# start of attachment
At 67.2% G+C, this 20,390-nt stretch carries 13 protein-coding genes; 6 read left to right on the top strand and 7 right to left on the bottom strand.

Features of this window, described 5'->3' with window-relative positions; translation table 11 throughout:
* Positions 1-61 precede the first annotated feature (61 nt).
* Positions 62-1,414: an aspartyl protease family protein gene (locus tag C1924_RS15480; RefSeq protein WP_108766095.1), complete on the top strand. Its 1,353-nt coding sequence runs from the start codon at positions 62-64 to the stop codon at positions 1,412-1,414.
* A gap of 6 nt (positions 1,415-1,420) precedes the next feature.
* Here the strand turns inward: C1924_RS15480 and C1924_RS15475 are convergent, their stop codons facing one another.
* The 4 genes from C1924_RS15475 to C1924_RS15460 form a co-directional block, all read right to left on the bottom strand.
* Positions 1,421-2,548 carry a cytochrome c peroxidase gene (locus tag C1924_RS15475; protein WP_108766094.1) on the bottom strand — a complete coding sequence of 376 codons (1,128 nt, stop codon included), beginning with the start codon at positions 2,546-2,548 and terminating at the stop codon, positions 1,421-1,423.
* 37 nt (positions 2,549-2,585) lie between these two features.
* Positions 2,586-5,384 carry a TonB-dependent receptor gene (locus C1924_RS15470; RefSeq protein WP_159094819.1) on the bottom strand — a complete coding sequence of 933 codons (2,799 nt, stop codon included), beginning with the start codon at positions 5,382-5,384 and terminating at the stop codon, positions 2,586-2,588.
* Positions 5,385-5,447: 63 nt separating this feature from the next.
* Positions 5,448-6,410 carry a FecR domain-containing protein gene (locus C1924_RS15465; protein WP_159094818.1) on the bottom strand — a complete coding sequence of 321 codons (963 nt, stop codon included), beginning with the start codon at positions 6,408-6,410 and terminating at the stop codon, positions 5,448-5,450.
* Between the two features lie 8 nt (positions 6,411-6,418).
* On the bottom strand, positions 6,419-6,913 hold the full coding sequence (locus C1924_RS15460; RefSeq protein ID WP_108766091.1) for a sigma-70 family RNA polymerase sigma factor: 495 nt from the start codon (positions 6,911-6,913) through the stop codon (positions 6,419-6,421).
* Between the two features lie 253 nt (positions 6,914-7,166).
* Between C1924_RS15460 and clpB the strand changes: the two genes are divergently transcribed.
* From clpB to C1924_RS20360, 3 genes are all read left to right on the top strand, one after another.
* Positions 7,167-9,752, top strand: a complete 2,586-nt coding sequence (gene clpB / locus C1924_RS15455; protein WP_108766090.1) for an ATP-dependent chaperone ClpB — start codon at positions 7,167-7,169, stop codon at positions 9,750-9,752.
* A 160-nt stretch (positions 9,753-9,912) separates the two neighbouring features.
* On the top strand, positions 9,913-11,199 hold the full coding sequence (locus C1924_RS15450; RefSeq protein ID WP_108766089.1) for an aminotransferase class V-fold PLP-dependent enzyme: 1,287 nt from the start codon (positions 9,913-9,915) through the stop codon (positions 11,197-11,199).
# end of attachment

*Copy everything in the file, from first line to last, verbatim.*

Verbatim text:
At 67.2% G+C, this 20,390-nt stretch carries 13 protein-coding genes; 6 read left to right on the top strand and 7 right to left on the bottom strand.

Features of this window, described 5'->3' with window-relative positions; translation table 11 throughout:
* Positions 1-61 precede the first annotated feature (61 nt).
* Positions 62-1,414: an aspartyl protease family protein gene (locus tag C1924_RS15480; RefSeq protein WP_108766095.1), complete on the top strand. Its 1,353-nt coding sequence runs from the start codon at positions 62-64 to the stop codon at positions 1,412-1,414.
* A gap of 6 nt (positions 1,415-1,420) precedes the next feature.
* Here the strand turns inward: C1924_RS15480 and C1924_RS15475 are convergent, their stop codons facing one another.
* The 4 genes from C1924_RS15475 to C1924_RS15460 form a co-directional block, all read right to left on the bottom strand.
* Positions 1,421-2,548 carry a cytochrome c peroxidase gene (locus tag C1924_RS15475; protein WP_108766094.1) on the bottom strand — a complete coding sequence of 376 codons (1,128 nt, stop codon included), beginning with the start codon at positions 2,546-2,548 and terminating at the stop codon, positions 1,421-1,423.
* 37 nt (positions 2,549-2,585) lie between these two features.
* Positions 2,586-5,384 carry a TonB-dependent receptor gene (locus C1924_RS15470; RefSeq protein WP_159094819.1) on the bottom strand — a complete coding sequence of 933 codons (2,799 nt, stop codon included), beginning with the start codon at positions 5,382-5,384 and terminating at the stop codon, positions 2,586-2,588.
* Positions 5,385-5,447: 63 nt separating this feature from the next.
* Positions 5,448-6,410 carry a FecR domain-containing protein gene (locus C1924_RS15465; protein WP_159094818.1) on the bottom strand — a complete coding sequence of 321 codons (963 nt, stop codon included), beginning with the start codon at positions 6,408-6,410 and terminating at the stop codon, positions 5,448-5,450.
* Between the two features lie 8 nt (positions 6,411-6,418).
* On the bottom strand, positions 6,419-6,913 hold the full coding sequence (locus C1924_RS15460; RefSeq protein ID WP_108766091.1) for a sigma-70 family RNA polymerase sigma factor: 495 nt from the start codon (positions 6,911-6,913) through the stop codon (positions 6,419-6,421).
* Between the two features lie 253 nt (positions 6,914-7,166).
* Between C1924_RS15460 and clpB the strand changes: the two genes are divergently transcribed.
* From clpB to C1924_RS20360, 3 genes are all read left to right on the top strand, one after another.
* Positions 7,167-9,752, top strand: a complete 2,586-nt coding sequence (gene clpB / locus C1924_RS15455; protein WP_108766090.1) for an ATP-dependent chaperone ClpB — start codon at positions 7,167-7,169, stop codon at positions 9,750-9,752.
* A 160-nt stretch (positions 9,753-9,912) separates the two neighbouring features.
* On the top strand, positions 9,913-11,199 hold the full coding sequence (locus C1924_RS15450; RefSeq protein ID WP_108766089.1) for an aminotransferase class V-fold PLP-dependent enzyme: 1,287 nt from the start codon (positions 9,913-9,915) through the stop codon (positions 11,197-11,199).